Vietnam Gets Tough on State Firms in Economic Growth Push
Vietnam plans tougher rules to accelerate a revamp of state-owned enterprises, including firing chief executives, adding to efforts to clean up bad debt in the banking industry and revive the economy.
The finance ministry is drafting “strong and suitable” measures to force state companies to sell stakes in non-core businesses, Dang Quyet Tien, deputy general director of the ministry’s corporate finance department, said in an interview in Hanoi yesterday. An asset management company run by the central bank begins operations tomorrow to help clean up almost $5 billion of bad debt.
Vietnam’s government plans to complete a revamp of state enterprises by 2015 as it struggles to revive the economy, which expanded at the slowest pace since at least 2005 last year. Delayed structural reforms of banks and state companies could undermine investors’ confidence and worsen the nation’s growth prospects, the World Bank said in a report this month.
“SOEs and banks are large parts of the economy, so if you don’t make them more efficient and stronger, the economy will not grow as quickly,” said Matt Hildebrandt, Singapore-based economist at JPMorgan Chase & Co. “Even in a really well-implemented bank recapitalization plan, it would always take some time. Fixing SOEs or deleveraging them will be a multi-year, maybe decades-long process.”
The dong traded little changed at 21,233 per dollar as of 12 p.m. in Hanoi, according to prices from banks, compiled by Bloomberg. The benchmark VN Index rose for the first time in three days, adding 0.2 percent.
Prime Minister Nguyen Tan Dung is under pressure to rejuvenate economic growth that slowed to 4.9 percent in the first half, after one of the highest bad-debt levels in Southeast Asia crimped credit to businesses. The International Monetary Fund has lowered its projection for the nation’s growth this year to 5.2 percent from 5.8 percent.
Vietnam Shipbuilding Industry Group, the state-run firm known as Vinashin that had planned to build and export $1 billion of ships in 2009, almost collapsed in 2010 because it over-diversified and failed to manage its cash flow and debt properly, according to the country’s transport ministry.
After resolving to revamp state-owned companies, Dung approved a master plan in February to spur them to focus on their core businesses and accelerate public share sales to raise competitiveness and efficiency. State companies’ non-core investments, such as property and stocks, account for as much as 12 percent of their registered capital, Deputy State Auditor Le Minh Khai estimated last year.
State-owned companies use up about 50 percent of state investment, tie up 60 percent of bank lending and account for more than half of the nation’s bad debt, according to Deputy Finance Minister Truong Chi Trung. Restructuring the state sector is one of the “most crucial and urgent tasks” to reform the economy, he said in a February interview.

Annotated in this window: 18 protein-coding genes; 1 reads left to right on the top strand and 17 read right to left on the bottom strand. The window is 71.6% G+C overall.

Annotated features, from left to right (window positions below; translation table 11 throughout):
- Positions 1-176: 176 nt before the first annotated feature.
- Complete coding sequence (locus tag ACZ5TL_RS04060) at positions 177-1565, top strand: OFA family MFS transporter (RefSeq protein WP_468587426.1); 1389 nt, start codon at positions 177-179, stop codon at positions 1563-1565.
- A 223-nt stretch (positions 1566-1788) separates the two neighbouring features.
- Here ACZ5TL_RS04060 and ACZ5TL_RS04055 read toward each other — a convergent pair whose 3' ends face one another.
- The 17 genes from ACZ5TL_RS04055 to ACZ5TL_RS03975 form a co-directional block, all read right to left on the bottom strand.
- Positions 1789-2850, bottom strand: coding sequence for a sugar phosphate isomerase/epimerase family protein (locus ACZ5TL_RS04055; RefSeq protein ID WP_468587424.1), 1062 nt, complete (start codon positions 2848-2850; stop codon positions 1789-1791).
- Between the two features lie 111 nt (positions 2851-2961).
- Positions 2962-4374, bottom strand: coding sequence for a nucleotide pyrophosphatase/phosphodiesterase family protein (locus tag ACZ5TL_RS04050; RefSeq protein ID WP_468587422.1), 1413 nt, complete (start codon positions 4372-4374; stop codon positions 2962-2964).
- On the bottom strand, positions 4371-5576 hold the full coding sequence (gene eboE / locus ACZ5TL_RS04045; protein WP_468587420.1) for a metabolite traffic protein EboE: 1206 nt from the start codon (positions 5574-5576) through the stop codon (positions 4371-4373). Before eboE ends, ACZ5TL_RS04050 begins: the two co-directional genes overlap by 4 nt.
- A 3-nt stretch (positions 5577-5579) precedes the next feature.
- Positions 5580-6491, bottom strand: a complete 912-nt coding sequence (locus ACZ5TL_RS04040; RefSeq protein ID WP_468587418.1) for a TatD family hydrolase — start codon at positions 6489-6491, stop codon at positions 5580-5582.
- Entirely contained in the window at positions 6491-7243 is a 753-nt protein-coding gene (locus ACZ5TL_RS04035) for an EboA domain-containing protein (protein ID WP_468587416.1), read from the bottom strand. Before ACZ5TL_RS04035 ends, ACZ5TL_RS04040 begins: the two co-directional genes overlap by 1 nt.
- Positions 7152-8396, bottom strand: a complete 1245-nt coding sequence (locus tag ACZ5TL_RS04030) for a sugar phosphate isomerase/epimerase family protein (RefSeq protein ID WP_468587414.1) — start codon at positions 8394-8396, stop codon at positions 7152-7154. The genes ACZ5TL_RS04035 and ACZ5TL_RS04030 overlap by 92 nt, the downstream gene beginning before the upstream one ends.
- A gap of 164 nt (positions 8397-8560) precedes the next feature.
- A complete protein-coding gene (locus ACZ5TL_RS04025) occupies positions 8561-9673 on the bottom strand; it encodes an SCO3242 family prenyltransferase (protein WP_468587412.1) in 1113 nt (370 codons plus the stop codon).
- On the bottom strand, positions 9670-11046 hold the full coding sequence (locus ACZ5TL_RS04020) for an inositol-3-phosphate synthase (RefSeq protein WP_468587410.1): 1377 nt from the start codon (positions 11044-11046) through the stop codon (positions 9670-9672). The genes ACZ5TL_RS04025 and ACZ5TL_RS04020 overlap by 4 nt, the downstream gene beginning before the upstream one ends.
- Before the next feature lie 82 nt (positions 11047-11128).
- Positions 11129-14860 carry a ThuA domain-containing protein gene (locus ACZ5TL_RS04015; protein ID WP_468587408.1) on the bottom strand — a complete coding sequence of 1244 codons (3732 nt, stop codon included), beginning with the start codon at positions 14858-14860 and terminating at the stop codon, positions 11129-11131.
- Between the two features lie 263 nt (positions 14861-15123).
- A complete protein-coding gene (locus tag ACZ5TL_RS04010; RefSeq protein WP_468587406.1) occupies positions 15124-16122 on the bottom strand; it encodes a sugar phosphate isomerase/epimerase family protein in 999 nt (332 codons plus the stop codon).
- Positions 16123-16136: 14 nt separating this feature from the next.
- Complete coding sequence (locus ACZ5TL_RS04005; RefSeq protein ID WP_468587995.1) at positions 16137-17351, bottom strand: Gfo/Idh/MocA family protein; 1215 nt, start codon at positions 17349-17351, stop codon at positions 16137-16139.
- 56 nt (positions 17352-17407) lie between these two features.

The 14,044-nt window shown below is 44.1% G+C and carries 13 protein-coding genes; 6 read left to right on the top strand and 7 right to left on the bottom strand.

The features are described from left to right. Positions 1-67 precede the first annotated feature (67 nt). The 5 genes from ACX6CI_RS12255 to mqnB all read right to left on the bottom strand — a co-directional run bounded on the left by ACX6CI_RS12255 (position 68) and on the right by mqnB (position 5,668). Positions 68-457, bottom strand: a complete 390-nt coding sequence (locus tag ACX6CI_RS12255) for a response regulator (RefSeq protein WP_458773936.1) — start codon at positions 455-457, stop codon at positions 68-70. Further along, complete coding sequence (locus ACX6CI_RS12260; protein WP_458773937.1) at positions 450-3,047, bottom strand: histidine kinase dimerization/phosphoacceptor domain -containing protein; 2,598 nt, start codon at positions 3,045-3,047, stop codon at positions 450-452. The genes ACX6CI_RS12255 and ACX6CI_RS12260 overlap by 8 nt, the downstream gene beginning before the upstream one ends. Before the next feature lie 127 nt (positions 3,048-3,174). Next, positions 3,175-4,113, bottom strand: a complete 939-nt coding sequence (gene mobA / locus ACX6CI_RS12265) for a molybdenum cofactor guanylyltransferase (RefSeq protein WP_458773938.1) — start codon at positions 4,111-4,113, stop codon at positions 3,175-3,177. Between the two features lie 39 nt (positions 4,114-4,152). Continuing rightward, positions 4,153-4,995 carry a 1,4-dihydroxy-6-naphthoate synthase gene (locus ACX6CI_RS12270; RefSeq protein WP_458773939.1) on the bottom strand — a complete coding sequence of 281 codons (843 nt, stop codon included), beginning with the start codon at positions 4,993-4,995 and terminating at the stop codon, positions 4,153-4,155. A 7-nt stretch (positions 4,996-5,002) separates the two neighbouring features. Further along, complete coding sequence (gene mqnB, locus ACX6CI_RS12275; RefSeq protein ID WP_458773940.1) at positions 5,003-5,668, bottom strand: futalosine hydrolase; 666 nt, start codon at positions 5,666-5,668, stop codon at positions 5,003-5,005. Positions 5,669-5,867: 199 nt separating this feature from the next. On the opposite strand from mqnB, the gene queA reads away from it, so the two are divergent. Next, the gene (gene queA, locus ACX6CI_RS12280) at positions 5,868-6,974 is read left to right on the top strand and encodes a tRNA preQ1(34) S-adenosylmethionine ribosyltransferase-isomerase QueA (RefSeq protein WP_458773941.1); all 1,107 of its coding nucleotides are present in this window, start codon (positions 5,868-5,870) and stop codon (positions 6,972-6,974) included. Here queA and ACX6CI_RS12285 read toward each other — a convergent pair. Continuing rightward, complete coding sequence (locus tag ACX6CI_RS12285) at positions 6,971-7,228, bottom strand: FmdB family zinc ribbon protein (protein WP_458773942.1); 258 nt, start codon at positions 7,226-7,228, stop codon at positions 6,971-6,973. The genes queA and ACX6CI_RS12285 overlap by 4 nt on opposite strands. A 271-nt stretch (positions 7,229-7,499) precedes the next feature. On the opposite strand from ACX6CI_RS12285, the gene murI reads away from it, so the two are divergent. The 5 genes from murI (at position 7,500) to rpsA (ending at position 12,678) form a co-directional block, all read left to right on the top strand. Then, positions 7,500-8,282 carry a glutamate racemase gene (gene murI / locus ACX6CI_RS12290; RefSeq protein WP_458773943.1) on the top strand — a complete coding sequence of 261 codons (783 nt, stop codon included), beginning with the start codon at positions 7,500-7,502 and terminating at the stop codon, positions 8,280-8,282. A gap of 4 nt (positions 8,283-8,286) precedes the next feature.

Progress has been limited, the World Bank said in its report, citing a target of selling shares in 93 state companies last year against which “it seems” shares were only sold in 12. Vietnam Electricity, the national utility known as EVN, will auction 25.2 million shares in An Binh Joint-Stock Commercial Bank on Aug. 9, a year after the government ordered the sale.
The government’s strategy for cleaning up bad debt also “stands little chance of being effective in isolation,” and needs to be part of a broader financial restructuring such as reforming state-owned companies, given banks’ exposure to loans to such companies, the World Bank said.
“Stake sales in state companies have dragged on for so long because of large investment costs made years ago,” Tien said in the interview. “They don’t want to sell now” because declines in share prices and property values since then will result in losses, he said.
The finance ministry’s proposal, which will include the removal of chief executives should they fail to meet timelines for share sales, will be submitted to the prime minister for discussion with the cabinet in August, Tien said.
“We need this kind of strong administrative measure to force leaders of state-owned companies to actually move ahead,” he said. “The companies have been way too slow, and now they must take action or face punishment.”
The asset management company begins operations tomorrow, and will acquire non-performing loans from lenders. Bad debt stood at 7.8 percent of outstanding loans at the end of last year, the central bank estimated.
Lenders with bad-debt ratios of 3 percent and above will be required to sell their non-performing loans to the asset management company, according to a May 22 government statement. The company will initially have registered capital of 500 billion dong ($24 million) and resolve as much as 70 trillion dong of bad debt this year, according to the central bank.
“The current mandate of the AMC falls short of cleaning the banks’ balance sheets,” said Eugenia Fabon Victorino, a Singapore-based economist at Australia & New Zealand Banking Ltd., which yesterday cut its 2013 growth forecast to 5.1 percent from 5.6 percent. “It would take some time before the structural challenges are solved. Revamping the SOEs and dealing with low credit growth are necessary, but not sufficient.”
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